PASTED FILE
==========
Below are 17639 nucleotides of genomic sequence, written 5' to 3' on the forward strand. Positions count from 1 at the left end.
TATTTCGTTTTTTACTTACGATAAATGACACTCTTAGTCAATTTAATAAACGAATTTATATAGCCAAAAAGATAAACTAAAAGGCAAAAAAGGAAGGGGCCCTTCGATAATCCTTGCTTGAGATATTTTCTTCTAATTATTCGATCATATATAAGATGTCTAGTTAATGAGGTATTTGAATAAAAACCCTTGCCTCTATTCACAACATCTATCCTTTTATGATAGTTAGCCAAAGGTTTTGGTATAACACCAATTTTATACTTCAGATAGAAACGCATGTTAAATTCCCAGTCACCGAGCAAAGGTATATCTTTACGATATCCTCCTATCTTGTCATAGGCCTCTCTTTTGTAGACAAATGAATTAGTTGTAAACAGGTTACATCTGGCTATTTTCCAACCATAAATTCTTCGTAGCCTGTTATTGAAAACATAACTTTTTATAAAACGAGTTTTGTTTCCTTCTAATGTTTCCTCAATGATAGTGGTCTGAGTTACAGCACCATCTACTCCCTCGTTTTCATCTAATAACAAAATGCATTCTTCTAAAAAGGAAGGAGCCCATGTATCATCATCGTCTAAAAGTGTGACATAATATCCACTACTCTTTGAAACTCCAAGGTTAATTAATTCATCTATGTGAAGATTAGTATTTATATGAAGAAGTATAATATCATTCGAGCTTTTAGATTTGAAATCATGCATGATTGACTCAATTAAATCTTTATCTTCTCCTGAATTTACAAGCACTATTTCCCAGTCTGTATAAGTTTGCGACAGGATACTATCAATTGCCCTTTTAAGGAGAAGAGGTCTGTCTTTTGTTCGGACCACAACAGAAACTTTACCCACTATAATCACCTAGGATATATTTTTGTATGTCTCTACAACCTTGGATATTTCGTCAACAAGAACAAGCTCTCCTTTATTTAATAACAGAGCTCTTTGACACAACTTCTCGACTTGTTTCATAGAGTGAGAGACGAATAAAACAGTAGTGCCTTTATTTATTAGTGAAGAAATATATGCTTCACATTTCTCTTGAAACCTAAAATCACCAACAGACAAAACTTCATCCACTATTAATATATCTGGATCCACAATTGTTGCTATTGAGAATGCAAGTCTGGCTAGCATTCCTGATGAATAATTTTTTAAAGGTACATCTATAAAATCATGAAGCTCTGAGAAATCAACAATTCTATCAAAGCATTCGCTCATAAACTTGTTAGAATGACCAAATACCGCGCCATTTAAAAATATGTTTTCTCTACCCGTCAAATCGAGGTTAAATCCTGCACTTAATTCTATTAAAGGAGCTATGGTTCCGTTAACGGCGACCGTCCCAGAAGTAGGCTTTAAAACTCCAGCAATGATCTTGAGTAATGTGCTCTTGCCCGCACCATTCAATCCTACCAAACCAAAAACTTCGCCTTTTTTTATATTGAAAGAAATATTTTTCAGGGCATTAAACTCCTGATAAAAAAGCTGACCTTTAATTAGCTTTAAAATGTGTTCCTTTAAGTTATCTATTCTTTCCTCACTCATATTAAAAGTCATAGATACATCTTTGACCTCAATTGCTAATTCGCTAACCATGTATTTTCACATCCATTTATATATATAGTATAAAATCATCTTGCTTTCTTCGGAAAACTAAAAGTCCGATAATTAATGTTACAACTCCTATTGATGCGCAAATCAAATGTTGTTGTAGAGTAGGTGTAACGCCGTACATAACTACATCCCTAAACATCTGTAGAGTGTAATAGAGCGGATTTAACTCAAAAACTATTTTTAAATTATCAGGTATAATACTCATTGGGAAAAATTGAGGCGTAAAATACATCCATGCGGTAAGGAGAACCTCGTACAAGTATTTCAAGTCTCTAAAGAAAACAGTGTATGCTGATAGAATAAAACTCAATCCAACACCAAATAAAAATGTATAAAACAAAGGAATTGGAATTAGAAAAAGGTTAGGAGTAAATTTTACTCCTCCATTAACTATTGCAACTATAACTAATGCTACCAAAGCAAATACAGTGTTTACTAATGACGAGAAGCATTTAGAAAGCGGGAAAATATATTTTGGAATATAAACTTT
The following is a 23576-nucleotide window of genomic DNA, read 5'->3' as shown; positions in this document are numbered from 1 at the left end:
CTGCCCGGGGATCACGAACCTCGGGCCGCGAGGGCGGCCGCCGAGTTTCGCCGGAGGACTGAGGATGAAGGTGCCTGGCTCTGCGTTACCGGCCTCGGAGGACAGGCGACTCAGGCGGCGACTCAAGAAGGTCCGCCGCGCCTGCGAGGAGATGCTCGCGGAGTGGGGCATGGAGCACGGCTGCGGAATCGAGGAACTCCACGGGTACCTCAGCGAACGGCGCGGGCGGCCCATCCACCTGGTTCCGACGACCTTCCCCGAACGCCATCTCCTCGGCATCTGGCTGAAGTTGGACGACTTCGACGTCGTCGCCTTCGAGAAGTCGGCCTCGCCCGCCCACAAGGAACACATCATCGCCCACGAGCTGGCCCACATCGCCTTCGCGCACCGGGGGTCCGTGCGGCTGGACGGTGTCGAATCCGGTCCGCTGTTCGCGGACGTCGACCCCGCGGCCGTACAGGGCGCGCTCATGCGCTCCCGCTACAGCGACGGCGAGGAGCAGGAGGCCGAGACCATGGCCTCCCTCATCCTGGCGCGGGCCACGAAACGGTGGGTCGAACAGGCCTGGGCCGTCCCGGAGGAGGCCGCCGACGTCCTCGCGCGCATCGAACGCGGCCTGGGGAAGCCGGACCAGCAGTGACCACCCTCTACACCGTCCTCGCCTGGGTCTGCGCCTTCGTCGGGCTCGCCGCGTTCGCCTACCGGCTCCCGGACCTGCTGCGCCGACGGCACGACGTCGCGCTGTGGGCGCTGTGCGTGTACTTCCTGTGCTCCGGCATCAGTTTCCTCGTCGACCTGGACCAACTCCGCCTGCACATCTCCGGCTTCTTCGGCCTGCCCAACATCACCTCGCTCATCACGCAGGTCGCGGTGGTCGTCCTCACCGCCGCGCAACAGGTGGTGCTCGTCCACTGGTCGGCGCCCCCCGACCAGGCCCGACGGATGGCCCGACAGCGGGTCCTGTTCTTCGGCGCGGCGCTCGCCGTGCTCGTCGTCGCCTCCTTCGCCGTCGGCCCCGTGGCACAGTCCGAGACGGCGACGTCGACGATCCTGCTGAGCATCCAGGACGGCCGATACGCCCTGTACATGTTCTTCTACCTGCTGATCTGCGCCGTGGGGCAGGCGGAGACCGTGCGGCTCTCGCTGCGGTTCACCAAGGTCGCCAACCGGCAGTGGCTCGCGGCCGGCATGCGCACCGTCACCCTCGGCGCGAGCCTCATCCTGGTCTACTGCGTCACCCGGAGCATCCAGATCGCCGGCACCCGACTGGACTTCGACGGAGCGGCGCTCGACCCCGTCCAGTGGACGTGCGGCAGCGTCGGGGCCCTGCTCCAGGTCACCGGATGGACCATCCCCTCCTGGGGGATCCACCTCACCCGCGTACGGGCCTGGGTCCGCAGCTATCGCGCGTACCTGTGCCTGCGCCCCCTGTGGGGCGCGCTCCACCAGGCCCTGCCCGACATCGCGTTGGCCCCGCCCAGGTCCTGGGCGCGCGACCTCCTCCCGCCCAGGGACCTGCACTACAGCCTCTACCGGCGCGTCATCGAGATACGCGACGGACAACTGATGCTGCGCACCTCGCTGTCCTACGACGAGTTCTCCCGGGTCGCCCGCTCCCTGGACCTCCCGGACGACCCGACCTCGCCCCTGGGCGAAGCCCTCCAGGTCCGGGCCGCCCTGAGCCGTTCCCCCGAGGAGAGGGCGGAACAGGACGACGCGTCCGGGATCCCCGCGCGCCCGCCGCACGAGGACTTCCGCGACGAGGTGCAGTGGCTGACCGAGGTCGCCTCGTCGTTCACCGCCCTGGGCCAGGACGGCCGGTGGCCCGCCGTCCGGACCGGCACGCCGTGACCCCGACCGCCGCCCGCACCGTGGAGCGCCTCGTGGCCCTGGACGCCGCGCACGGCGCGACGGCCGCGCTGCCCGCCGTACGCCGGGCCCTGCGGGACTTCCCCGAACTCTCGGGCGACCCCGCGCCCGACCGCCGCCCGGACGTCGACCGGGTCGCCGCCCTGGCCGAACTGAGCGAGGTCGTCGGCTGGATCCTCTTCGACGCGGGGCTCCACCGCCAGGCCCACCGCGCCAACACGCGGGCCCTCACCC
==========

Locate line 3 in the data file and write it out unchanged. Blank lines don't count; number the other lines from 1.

The following is a 23576-nucleotide window of genomic DNA, read 5'->3' as shown; positions in this document are numbered from 1 at the left end: